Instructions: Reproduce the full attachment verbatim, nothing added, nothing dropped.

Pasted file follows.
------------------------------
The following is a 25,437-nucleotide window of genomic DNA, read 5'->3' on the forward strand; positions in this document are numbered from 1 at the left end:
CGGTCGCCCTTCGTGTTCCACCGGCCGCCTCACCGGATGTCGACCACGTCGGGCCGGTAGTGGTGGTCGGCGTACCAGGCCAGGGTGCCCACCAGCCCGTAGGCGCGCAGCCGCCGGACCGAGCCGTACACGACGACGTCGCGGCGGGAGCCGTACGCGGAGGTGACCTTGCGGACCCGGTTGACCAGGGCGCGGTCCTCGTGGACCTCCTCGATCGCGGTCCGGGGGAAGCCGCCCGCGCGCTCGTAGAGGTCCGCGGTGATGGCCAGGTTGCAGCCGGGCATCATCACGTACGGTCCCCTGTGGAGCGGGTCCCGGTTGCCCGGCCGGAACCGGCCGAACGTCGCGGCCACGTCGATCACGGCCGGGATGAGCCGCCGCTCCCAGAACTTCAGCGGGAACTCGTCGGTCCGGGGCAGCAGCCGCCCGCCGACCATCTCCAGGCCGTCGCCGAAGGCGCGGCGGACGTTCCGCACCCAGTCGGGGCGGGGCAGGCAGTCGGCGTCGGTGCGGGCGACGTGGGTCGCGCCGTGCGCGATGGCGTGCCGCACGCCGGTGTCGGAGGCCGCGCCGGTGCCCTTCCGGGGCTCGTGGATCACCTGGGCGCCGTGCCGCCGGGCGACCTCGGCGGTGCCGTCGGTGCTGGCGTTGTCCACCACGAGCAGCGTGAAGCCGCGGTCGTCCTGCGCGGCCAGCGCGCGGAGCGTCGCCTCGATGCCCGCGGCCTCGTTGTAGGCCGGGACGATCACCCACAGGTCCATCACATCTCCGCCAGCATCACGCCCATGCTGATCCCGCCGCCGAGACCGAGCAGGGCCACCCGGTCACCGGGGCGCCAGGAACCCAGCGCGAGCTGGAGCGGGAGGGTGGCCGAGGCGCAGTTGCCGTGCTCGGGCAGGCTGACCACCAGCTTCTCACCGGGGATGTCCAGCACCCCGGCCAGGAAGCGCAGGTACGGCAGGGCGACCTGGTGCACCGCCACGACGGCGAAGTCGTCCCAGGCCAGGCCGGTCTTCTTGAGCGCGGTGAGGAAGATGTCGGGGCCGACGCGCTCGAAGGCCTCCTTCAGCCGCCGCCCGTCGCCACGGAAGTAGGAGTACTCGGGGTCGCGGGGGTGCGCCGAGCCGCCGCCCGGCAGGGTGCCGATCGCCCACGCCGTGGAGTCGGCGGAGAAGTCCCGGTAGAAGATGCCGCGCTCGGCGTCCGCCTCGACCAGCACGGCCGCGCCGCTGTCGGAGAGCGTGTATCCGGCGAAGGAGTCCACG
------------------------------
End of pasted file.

The following is a 25,437-nucleotide window of genomic DNA, read 5'->3' on the forward strand; positions in this document are numbered from 1 at the left end:
CGGTCGCCCTTCGTGTTCCACCGGCCGCCTCACCGGATGTCGACCACGTCGGGCCGGTAGTGGTGGTCGGCGTACCAGGCCAGGGTGCCCACCAGCCCGTAGGCGCGCAGCCGCCGGACCGAGCCGTACACGACGACGTCGCGGCGGGAGCCGTACGCGGAGGTGACCTTGCGGACCCGGTTGACCAGGGCGCGGTCCTCGTGGACCTCCTCGATCGCGGTCCGGGGGAAGCCGCCCGCGCGCTCGTAGAGGTCCGCGGTGATGGCCAGGTTGCAGCCGGGCATCATCACGTACGGTCCCCTGTGGAGCGGGTCCCGGTTGCCCGGCCGGAACCGGCCGAACGTCGCGGCCACGTCGATCACGGCCGGGATGAGCCGCCGCTCCCAGAACTTCAGCGGGAACTCGTCGGTCCGGGGCAGCAGCCGCCCGCCGACCATCTCCAGGCCGTCGCCGAAGGCGCGGCGGACGTTCCGCACCCAGTCGGGGCGGGGCAGGCAGTCGGCGTCGGTGCGGGCGACGTGGGTCGCGCCGTGCGCGATGGCGTGCCGCACGCCGGTGTCGGAGGCCGCGCCGGTGCCCTTCCGGGGCTCGTGGATCACCTGGGCGCCGTGCCGCCGGGCGACCTCGGCGGTGCCGTCGGTGCTGGCGTTGTCCACCACGAGCAGCGTGAAGCCGCGGTCGTCCTGCGCGGCCAGCGCGCGGAGCGTCGCCTCGATGCCCGCGGCCTCGTTGTAGGCCGGGACGATCACCCACAGGTCCATCACATCTCCGCCAGCATCACGCCCATGCTGATCCCGCCGCCGAGACCGAGCAGGGCCACCCGGTCACCGGGGCGCCAGGAACCCAGCGCGAGCTGGAGCGGGAGGGTGGCCGAGGCGCAGTTGCCGTGCTCGGGCAGGCTGACCACCAGCTTCTCACCGGGGATGTCCAGCACCCCGGCCAGGAAGCGCAGGTACGGCAGGGCGACCTGGTGCACCGCCACGACGGCGAAGTCGTCCCAGGCCAGGCCGGTCTTCTTGAGCGCGGTGAGGAAGATGTCGGGGCCGACGCGCTCGAAGGCCTCCTTCAGCCGCCGCCCGTCGCCACGGAAGTAGGAGTACTCGGGGTCGCGGGGGTGCGCCGAGCCGCCGCCCGGCAGGGTGCCGATCGCCCACGCCGTGGAGTCGGCGGAGAAGTCCCGGTAGAAGATGCCGCGCTCGGCGTCCGCCTCGACCAGCACGGCCGCGCCGCTGTCGGAGAGCGTGTATCCGGCGAAGGAGTCCACG